New York. Nov. lo. The lives of
2.500 children were imperiled and all
we thrown into a panic when public
school No. 17. in West Fort y-se vent 1
street, near Ninth avenue, a few doors
from the West Forty-seventh stree
police station, was putted by fire.
The flames were shooting out of the
tcond-story window of the school
house when the police arrived and led
the children out of the building in
safety. They ran out hatless and
Late Nominee Expresses
No Bitterness Over
HOLDS COURSE RIGHT
Says Now is the Tinv j Organ
ize to Meet Trust
Issue in i908.
Rosemount, Esopus, X. Y., Xov. 10.
Judge Parker gave forth his political
valedictory to the democracy of the
nation last night in a statement full
of hopefulness for the party's future
and showing not the slightest trace of
resentment or chagrin.
Further than he has outlined in the
statement, Judge Parker will say noth
ing about his future plans. The state
"To the Democracy of the Nation:
Our thanks are due to the members
of the national committee and to the
executive committee in charge of the
campaign for most unselfish, capable
and brilliant party service. All that
it was possible for men to do, they did,
but our difficulty was ireyond the reach
of party managers. I am most grate
ful to them and wish in this general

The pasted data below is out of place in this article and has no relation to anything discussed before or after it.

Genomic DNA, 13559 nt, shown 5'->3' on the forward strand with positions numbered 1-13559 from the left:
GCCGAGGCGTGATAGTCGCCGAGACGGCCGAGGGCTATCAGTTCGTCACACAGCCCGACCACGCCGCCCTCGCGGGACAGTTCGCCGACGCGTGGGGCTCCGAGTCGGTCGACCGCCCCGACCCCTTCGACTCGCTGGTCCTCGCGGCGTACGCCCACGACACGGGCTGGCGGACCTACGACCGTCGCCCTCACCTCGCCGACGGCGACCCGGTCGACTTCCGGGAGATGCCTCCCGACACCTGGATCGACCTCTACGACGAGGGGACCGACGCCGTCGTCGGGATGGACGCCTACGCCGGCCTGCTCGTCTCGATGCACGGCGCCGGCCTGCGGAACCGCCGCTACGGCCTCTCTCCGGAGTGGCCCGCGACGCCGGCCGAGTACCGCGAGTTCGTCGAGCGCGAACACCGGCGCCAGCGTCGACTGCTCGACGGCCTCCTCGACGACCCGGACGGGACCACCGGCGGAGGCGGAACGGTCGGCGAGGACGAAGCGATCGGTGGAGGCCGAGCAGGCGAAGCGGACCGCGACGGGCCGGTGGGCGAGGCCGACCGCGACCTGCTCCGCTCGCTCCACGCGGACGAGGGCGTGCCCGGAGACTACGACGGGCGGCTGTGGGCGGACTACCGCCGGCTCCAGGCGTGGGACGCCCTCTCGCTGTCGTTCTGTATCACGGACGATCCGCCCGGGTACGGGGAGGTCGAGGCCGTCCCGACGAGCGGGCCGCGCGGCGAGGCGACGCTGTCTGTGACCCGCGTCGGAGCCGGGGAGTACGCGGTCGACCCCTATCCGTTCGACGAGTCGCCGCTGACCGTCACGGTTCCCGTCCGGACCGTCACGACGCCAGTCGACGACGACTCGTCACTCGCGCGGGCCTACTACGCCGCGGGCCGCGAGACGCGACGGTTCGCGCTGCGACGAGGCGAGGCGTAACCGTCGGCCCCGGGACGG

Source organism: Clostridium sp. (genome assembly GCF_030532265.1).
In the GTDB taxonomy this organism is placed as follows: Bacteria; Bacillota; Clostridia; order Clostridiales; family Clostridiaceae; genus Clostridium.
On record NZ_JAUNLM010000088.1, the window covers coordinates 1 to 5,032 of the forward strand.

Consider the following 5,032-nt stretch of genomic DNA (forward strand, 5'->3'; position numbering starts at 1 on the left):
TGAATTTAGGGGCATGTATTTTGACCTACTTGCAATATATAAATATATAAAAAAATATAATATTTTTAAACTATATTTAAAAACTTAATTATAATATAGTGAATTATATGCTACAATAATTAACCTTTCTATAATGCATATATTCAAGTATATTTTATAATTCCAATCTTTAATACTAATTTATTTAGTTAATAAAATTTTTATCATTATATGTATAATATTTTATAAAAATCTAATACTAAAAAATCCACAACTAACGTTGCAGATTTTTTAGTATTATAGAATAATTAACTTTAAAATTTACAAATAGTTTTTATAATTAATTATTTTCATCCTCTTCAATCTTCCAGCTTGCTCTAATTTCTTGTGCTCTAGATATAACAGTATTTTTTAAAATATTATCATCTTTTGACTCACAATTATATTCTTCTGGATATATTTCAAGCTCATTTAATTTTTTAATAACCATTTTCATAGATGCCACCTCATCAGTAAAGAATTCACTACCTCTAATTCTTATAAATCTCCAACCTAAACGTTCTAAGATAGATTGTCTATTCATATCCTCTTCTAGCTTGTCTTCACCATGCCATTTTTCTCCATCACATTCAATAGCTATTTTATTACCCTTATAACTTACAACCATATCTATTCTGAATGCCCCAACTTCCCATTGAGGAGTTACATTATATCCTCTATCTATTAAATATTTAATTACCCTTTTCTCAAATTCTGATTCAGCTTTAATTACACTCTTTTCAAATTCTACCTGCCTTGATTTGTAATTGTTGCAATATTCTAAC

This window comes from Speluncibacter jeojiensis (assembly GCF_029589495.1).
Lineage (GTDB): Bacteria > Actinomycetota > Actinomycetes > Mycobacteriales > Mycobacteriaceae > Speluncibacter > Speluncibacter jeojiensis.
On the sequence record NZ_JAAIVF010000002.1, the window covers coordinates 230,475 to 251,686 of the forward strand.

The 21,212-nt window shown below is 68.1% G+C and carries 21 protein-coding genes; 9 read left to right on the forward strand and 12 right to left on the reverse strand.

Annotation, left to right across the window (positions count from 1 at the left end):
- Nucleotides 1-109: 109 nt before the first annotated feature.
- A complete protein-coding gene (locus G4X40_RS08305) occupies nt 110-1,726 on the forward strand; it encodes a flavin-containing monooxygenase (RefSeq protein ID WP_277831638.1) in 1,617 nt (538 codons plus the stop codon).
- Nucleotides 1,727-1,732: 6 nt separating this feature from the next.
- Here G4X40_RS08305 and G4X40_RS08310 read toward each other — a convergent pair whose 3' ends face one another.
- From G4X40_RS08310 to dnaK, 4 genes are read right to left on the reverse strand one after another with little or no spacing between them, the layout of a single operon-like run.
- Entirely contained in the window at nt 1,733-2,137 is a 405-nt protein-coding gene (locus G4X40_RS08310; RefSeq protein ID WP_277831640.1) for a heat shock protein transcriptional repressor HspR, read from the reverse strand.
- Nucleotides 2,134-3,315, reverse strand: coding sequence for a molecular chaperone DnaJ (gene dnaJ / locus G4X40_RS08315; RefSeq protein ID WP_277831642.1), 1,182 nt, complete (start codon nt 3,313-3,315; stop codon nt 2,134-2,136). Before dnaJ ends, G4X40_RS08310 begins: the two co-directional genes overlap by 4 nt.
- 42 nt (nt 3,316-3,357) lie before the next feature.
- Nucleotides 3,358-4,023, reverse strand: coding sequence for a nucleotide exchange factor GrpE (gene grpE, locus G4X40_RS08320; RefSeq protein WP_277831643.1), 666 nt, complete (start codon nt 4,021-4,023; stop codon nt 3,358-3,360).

way to extend my thanks to the work
ers, as well as the rank and file, all
over the country. I know how hard
they struggled against overwhelming
odds, and I only wish I could take each
one by the hand and thank him.
"Deeply as I regretted leaving the
bench, in the presence of overwhelm
ing defeat. I do not lament it. I thought
it was my duty. In the light of my
present information I am now even
more confident that I did right. I shall
never seek a nomination for public of
fice, but I shall to the best of my abil
ity serve the party that has honored
me. and through the party serve my
I'nrty llnw a (irrat MInhIoii.
"The rjarty has in the near future a
great mission. Before long the people
will realize the tariff fed trusts and il
legal combinations are absorbing the
wealth of the nation. Then they will
wish to throw oft these leeches, but
the republicans will not aid them to
do it. for its leaders appreciate too
well the one use to which the money
of the trusts can be put in political
"When the time comes, and it will
come, the country will come to the
democratic party for relief. And fhe
party should be ready, ready with an
organization of patriotic citizens cover
ing every election district, who are
willing to work for the love of the
cause, an organization supported by as
many town, city, county and state offi
cers as we are able to elect in the
"We entered this canvass with every
northeastern and western state, save
one. in republican control. That gave
to that party a large army of office
holders reaching into every hamlet,
many of whom gladly followed the ex
amples set them by the members of
the president's cabinet in devoting
their time and services to the party.
Trnat Qnmtlon Paramount.
'To accomplish much in this direc